What’s Been Happening: A Review Part 1: Christianity and Human Rights

Periodically I will be letting the subscribers of this blog in on a number of different projects (such as TV programs, interviews, papers, books) that I have had the privilege of being involved in over the years.  I think you will find these informative and hopefully you will want to engage in a conversation with the posters on this blog about the issues that are raised.

Christianity and human rights is one subject that is getting a fair bit of discussion in recent decades.  To what extent do we owe a debt to Christianity for human rights we experience in the West?  Or, have the abuses of the various forms of Christianity throughout history wiped out all goodwill to say anything on the matter of human rights?  To be sure there are extremes but should the extremes of Christianity temper our view of the religion as a whole?

If we were to listen only to commentators such as Christopher Hitchens, Christianity and its sacred text has very little redeeming qualities.  (Incidentally, I do not know if he ever spoke disparagingly or of the irony that his name “Christopher” is from the Greek Χριστοφορος (Christophoros) meaning “bearing Christ”).  He said the following of the Bible:

The Bible may, indeed does, contain a warrant for trafficking in humans, for ethnic cleansing, for slavery, for bride-price, and for indiscriminate massacre, but we are not bound by any of it because it was put together by crude, uncultured human mammals. (God is Not Great, (Toronto:  McClelland & Stewart, 2007), p. 102)

Despite such criticisms there are other atheists like Jürgen Habermas, who observes the pivotal role Christianity played in laying the foundation of our current liberal democracy,

Christianity has functioned for the normative self-understanding of modernity as more than a mere precursor or a catalyst. Egalitarian universalism, from which sprang the ideas of freedom and social solidarity, of an autonomous conduct of life and emancipation, of the individual morality of conscience, human rights, and democracy, is the direct heir to the Judaic ethic of justice and the Christian ethic of love. This legacy, substantially unchanged, has been the object of continual critical appropriation and reinterpretation. To this day, there is no alternative to it. And in the light of the current challenges of a postnational constellation, we continue to draw on the substance of this heritage. Everything else is just idle postmodern talk. (Time of transitions (Cambridge: Polity Press 2006), p. 150-151.)

Some years ago I had the privilege of interviewing John Witte, Jr., who is the Robert W. Woodruff Professor of Law; McDonald Distinguished Professor; and Director, Center for the Study of Law and Religion, at Emory University, Atlanta, Georgia.  I invite you to watch that interview by clicking here:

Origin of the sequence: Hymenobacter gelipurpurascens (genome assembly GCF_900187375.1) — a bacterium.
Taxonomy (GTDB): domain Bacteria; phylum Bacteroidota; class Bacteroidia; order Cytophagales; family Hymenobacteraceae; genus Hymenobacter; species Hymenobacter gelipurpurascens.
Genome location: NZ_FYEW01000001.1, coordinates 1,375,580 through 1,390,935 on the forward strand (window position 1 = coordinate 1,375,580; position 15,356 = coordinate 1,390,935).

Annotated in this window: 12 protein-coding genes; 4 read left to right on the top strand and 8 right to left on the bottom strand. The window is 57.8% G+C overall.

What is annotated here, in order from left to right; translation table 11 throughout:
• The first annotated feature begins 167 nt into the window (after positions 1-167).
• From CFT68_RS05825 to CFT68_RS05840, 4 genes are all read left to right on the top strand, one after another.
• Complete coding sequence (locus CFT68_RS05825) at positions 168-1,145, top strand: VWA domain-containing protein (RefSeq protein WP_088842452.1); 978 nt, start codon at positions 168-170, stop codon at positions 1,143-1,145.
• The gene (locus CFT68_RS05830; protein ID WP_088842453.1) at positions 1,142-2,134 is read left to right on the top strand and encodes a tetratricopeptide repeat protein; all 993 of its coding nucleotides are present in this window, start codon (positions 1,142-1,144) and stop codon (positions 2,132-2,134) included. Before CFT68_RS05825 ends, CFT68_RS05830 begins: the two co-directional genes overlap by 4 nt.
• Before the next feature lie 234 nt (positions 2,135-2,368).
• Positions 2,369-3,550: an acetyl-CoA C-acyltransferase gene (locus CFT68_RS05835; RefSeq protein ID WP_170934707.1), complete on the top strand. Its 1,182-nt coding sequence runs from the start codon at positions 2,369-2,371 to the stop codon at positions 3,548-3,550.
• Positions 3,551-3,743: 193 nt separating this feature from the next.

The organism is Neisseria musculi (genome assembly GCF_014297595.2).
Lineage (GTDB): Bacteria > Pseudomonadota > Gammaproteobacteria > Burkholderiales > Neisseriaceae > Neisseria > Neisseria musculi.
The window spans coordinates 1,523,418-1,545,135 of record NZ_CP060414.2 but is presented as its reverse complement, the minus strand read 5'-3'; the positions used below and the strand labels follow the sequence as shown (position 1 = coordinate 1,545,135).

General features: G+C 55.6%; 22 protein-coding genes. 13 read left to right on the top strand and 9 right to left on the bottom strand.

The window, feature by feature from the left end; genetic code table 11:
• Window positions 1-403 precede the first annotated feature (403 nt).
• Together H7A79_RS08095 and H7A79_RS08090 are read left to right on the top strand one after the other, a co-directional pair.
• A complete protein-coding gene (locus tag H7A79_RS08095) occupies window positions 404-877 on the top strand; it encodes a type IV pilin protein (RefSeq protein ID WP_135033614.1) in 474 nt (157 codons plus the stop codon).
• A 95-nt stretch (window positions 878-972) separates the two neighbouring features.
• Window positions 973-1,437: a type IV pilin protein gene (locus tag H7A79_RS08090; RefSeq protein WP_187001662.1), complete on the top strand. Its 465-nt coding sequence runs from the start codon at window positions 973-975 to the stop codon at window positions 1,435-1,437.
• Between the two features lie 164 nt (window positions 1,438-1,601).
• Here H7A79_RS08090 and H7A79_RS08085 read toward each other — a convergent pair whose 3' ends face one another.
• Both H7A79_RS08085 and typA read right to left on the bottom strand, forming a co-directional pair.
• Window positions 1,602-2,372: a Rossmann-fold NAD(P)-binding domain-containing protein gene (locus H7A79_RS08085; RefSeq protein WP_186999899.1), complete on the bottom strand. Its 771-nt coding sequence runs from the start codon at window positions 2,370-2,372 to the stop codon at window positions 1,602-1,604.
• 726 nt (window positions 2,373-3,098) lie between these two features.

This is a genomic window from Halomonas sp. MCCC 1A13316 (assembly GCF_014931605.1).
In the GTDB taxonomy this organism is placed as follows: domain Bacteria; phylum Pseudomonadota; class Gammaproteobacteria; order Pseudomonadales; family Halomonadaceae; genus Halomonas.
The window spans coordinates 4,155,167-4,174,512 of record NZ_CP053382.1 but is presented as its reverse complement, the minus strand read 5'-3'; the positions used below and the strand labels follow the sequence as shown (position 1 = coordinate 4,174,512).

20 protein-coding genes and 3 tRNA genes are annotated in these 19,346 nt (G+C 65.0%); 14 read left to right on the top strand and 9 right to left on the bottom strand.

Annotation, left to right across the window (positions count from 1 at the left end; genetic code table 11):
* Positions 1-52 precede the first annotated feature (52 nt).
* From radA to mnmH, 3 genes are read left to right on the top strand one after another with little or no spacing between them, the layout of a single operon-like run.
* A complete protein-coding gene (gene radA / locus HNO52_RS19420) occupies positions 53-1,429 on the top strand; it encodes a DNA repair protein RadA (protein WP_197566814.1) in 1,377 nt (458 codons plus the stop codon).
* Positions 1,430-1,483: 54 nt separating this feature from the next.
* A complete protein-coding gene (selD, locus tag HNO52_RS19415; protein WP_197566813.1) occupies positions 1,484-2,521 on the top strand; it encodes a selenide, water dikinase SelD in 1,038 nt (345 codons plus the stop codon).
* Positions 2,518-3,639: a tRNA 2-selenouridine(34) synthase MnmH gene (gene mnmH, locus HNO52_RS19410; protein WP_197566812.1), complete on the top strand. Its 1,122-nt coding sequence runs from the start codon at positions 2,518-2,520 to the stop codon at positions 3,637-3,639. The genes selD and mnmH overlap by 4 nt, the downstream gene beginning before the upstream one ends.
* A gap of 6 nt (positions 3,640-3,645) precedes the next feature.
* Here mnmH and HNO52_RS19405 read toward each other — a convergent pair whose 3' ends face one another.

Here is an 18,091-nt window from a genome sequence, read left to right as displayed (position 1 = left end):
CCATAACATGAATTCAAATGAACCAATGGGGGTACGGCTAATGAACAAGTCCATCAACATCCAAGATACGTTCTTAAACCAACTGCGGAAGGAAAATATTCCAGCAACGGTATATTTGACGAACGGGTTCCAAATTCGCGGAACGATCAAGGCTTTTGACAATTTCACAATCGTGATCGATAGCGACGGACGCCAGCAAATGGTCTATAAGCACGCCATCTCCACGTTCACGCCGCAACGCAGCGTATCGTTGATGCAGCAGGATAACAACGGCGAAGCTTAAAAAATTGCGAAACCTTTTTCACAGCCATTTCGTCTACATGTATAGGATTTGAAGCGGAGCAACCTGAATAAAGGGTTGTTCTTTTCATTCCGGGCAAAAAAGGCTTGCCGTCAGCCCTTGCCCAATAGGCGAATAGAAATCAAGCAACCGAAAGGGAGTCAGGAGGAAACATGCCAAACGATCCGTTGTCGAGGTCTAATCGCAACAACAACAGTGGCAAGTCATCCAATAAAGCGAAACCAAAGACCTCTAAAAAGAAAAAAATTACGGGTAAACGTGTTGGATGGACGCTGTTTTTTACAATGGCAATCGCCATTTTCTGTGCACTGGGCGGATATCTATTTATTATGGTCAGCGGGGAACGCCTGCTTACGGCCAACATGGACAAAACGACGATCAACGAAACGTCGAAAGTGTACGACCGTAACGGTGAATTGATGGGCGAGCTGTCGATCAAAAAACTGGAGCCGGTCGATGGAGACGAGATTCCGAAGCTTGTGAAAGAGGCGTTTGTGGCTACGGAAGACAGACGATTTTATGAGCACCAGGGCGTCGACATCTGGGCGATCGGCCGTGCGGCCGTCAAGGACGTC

Then let us know what you think about Witte’s analysis and what we can learn about the ongoing debate.  I look forward to reading your comments!

 

  • What’s Been Happening: A Review Part 1: Christianity and Human Rights

Thoughts on What’s Been Happening: A Review Part 1: Christianity and Human Rights

  1. Jay

    The concepts of equality and inalienable rights are uniquely Christian. From them grow liberty. In this sense Christianity is the foundation of the Republic in the United States, and to a somewhat lesser extent, the freedoms enjoyed by Canadians subject to the unfortunate s. 1. Where the Gospel truly flourishes in the hearts of men so does liberty.

    Reply
    1. Barry W. BusseyBarry W. Bussey Post author

      Good points Jay. I was just reading former Chief Justice Brian Dickson who stated the following in the Big M Drug Mart case in 1985 (notice his emphasis on the beliefs that to compel the conscience was to dishonour God (in para. 120):

      118. With regard to freedom of conscience and religion, the historical context is clear. As they are relevant to the Charter , the origins of the demand for such freedom are to be found in the religious struggles in post‑Reformation Europe. The spread of new beliefs, the changing religious allegiance of kings and princes, the shifting military fortunes of their armies and the consequent repeated redrawing of national and imperial frontiers led to situations in which large numbers of people‑‑sometimes even the majority in a given territory‑‑found themselves living under rulers who professed faiths different from, and often hostile to, their own and subject to laws aimed at enforcing conformity to religious beliefs and practices they did not share.